India Sizzling 2

vegan Rice crepe from Indian Sizzling 2

It’s no secret that veganism is having its moment. The trend is evident in everything from Impossible and Beyond burgers appearing on fast-food menus to KFC launching a plant-based chik’n nugget bucket. But India Sizzling 2 owner Madanlal R. Bathe is encouraging a different kind of vegan lifestyle. “We have non-vegetarian offerings, but some of our most popular dishes are naturally vegan, as is a lot of Indian cuisine,” he says. Bathe’s vegetarian menu was so popular that for a few years, he even hosted “vegan nights,” slowly expanding to the restaurant’s popular dosa buffets that feature multiple varieties of the South Indian rice crepe served alongside lentil stew and flavorful chutneys. Although the buffet has been temporarily halted due to COVID-19, dosa remains one of the most popular dishes among customers. “As things open back up, we really want to bring back dosa nights and expand our audience, not only to vegans, but to the whole community of Indianapolis,” Bathe says. 4150 Lafayette Rd., 317-297-3050,

King Dough

To meat-lovers, ordering a vegan pizza might sound like asking for no toppings. The 800-degree igloo-shaped oven at King Dough makes room on its rotating floor for pies you wouldn’t believe are meat-free. The Hive Mind, for instance, comes fully loaded, polka-dotted with crispy pepperoni made from seitan along with sun-dried tomatoes, a handful of red onion slivers, cilantro, and green onions on top of a soy- and coconut-oil–based mozzarella that melts into a nutty, vinegary romesco sauce. A simple Vegan Pile comes with red sauce, oregano, garlic, mushrooms, peppadew peppers, arugula, and Kalamata olives. Build your own if you aren’t feeling adventurous, but whatever you do, try the cashew ricotta. It gets this delicious crispy shell from the oven’s scorch that almost tastes like a white cheddar cheese puff. Ranch-lovers, you’ll want to save your crust to dunk into a side of the sweet and nutty vegan version if you know what’s good for you. 452 N. Highland Ave., 317-602-7960,

Mayfair Taproom

Mayfair Taproom’s cozy neighborhood-tavern setting attracts both eastside families and craft-beer sippers. The menu has a few vegan and vegetarian treasures that attract yet another crowd of regulars. A classic pub meal, the yellow curry is rich with coconut milk and garam masala ladled over cauliflower, potatoes, and basmati rice. Beer-battered cauliflower wings can be tossed in either Buffalo or Thai chili sauce, and the hearty falafel burger can barely contain its tumble of feta cheese, tzatziki, and pickled red onions. Even the meat-eaters know to order a side of chips and gravy: fat fries crispy on the outside and fluffy on the inside with a little bowl of warm, peppery vegan brown gravy for very satisfying dipping. 2032 E. 10th St., 317-419-2393,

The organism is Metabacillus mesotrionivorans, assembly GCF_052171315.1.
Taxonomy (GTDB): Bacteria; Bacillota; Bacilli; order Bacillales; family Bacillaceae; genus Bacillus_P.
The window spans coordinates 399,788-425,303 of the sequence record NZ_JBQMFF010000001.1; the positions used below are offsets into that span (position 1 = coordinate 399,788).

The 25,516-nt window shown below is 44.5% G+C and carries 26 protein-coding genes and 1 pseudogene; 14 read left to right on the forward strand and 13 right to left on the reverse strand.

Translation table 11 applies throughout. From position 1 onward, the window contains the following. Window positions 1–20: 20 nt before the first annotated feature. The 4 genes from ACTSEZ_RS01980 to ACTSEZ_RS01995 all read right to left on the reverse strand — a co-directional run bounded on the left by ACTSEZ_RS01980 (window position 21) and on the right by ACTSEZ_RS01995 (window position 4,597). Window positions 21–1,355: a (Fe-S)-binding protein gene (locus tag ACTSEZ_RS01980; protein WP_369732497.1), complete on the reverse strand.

Flipped Burgers

These patties sub the meat for uncommon grounds.

plant-based Burger at Broad Ripple Brewpub

Broad Ripple Brewpub

Indiana’s very first brewpub is known for its vast veggie menu, so it’s no surprise that Violet’s Vegan Burger is one of the city’s favorites. An oversized hand-formed patty topped with shredded plant-based cheddar, lettuce, tomato, red onion, a zip of thick-cut pickles, and a special vegan burger sauce is layered high inside a brioche bun. Pro tip: Add seitan bacon and upgrade your side to the roasted vegetable chips. 842 E. 65th St., 317-253-2739,

Always Bean

This family-owned kitchen uses a housemade Navy Bean Burger as a solidly formed base that stands up perfectly to sweet barbecue sauce, vegan cheese, summery tomato slices, red onion, fresh spinach, a swipe of spicy Dijon, and lots of pickles. It’s all piled into a pillowy vegan bun. 2256 E. 38th St., 317-602-4364,

Guggman Haus Brewery

Topped with roasted tomatoes and tangy-sweet pickled radishes, the full-flavored Garden Burger makes no attempt to hide its plant-based intentions. Composed mostly of beets bound with black beans and barley, it is presented smashburger-style inside a thick pretzel bun. 1701 Gent Ave., 317-602-6131,

Kuma’s Corner

While you can sub a housemade black bean patty for any of the specialty burgers at Kuma’s, the Heartwork comes vegan as-is and is dressed with plant-based garlicky mayonnaise, cheddar, avocado, cayenne-spiced fried potato strips, lettuce, tomato, and onion on a squishy pretzel bun. If that isn’t enough flair for you, an extensive list of veggie toppings can make it your own. 1127 Prospect St., 317-929-1287,